The number of unemployed people with a low level of education was 33 thousand lower in the first quarter of 2011 than twelve months previously. They accounted for two-thirds of the total decrease in unemployment in this period.
Unemployed with lower and intermediate education levels benefit
Nearly 140 thousand unemployed people in the first quarter of 2011 had a low education level. This is 33 thousand fewer than in the first quarter of 2010. The number of unemployed with an intermediate level of education also fell, by 15 thousand. The number of unemployed with a high level of education hardly decreased, however.
The unemployment rate among people with a low level of education was 7.7 percent in the first quarter of 2011. Twelve months previously it was still 9.9 percent. For people with a high level of education, the unemployment rate remained unchanged in this period, at 3.9 percent.
Unemployed labour force by level of education
More women with low education get a job
Men accounted for most of the fall in unemployment among the low educated; the number fell by 22 thousand in the space of a year. The number of unemployed women with a low level of education fell by 10 thousand. However, the number of women with a low level of education in the employed labour force rose by 58 thousand. This means that a large number of women with a low education level got a job, while they did not formerly belong to the unemployed labour force. The number of men in the employed labour force rose by 25 thousand.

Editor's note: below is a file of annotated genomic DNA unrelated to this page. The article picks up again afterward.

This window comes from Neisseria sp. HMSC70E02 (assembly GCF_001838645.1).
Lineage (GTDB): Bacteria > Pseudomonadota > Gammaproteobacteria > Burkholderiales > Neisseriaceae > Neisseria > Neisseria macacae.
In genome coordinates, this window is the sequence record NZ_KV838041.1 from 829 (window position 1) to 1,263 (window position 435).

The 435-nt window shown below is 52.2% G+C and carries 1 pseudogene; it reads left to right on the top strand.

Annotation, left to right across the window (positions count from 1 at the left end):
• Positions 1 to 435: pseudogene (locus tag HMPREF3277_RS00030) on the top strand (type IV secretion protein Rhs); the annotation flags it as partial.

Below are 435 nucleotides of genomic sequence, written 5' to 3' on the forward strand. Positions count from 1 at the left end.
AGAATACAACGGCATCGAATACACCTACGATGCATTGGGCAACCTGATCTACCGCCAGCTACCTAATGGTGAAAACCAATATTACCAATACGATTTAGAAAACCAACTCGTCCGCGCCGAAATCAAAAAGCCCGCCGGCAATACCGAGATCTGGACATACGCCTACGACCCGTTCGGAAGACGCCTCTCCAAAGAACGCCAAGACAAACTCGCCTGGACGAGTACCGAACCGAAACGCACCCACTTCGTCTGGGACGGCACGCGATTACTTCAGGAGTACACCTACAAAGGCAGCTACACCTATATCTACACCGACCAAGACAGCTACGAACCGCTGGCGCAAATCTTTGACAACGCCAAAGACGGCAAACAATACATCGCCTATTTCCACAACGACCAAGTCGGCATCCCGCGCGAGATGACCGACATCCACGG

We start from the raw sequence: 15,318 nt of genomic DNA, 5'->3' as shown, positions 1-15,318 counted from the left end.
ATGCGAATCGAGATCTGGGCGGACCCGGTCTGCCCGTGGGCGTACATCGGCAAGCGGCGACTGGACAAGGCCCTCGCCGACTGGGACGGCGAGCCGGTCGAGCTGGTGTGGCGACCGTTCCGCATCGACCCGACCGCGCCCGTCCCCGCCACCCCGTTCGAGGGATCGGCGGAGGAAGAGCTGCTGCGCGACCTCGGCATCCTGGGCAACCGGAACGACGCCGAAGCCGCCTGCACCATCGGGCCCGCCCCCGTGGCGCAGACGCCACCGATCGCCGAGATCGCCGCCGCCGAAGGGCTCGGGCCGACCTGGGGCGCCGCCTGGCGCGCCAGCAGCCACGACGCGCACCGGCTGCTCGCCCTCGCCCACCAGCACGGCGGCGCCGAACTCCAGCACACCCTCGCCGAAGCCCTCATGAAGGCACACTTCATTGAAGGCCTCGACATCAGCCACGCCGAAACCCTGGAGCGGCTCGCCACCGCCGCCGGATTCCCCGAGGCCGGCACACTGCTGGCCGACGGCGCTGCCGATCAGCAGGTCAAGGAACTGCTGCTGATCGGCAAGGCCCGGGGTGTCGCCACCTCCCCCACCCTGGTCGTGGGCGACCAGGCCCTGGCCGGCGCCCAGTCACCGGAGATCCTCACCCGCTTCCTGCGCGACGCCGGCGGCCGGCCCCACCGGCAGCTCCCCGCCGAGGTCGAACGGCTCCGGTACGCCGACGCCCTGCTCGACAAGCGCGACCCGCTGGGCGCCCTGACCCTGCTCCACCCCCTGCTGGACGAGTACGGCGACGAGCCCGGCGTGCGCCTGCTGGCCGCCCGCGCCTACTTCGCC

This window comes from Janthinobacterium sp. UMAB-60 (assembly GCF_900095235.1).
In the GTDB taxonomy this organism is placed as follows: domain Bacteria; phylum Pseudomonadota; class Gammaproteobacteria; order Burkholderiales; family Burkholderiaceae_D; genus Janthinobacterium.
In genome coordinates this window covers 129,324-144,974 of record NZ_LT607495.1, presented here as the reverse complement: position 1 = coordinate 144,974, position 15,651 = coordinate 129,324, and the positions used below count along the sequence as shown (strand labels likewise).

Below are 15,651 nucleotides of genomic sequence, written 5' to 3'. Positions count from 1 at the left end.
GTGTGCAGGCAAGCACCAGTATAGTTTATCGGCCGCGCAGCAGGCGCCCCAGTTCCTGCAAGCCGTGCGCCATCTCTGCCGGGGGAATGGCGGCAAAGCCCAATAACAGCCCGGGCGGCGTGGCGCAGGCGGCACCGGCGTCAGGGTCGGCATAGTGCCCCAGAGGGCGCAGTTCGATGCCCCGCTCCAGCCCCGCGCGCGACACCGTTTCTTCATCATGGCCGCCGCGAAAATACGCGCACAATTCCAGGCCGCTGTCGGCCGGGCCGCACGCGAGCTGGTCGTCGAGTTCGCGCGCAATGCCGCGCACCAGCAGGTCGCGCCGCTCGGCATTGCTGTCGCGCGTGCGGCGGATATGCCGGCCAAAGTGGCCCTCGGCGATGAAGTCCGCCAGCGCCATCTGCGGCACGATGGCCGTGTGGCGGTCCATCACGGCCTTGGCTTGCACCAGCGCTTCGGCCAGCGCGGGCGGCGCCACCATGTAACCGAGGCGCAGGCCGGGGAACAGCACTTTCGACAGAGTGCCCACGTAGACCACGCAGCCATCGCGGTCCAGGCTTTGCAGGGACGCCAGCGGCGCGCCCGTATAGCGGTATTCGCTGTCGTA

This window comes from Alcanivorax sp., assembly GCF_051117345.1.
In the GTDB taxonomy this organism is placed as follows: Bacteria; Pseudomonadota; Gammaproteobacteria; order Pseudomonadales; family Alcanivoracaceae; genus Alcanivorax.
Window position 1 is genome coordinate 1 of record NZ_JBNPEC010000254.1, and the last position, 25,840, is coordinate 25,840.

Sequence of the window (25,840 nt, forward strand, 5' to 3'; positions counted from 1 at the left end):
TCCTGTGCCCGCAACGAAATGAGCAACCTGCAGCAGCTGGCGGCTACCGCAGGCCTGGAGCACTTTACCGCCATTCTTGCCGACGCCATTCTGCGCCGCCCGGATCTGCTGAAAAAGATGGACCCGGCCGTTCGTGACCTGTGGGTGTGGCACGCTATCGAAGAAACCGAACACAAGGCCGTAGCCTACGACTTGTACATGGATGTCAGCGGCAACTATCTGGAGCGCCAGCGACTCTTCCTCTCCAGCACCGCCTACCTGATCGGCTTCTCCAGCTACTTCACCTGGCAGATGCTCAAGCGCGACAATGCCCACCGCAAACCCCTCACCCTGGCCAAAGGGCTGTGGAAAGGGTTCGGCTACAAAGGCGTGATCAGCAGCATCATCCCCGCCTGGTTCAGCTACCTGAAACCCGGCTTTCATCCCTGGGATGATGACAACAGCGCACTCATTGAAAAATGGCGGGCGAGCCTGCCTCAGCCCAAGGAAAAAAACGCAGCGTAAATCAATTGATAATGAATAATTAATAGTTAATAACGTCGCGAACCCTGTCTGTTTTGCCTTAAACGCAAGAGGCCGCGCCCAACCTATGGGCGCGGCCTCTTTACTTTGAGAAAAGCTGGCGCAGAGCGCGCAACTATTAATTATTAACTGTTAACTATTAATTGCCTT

Labour force with low level of education, 1st quarter 2011 vs. 1st quarter 2010
Labour participation of low educated rises slightly year-on-year
Net labour participation is highest among people with a high level of education: over 83 percent. This rate has been fairly stable in recent years. For people with a low level of education, labour participation has increased slightly recently. In the first quarter of 2011, labour participation among the low educated was just over 47 percent, nearly 1.5 percent points higher than twelve months previously.
Net labour participation by level of education
Hendrika Lautenbach and Maico Hoksbergen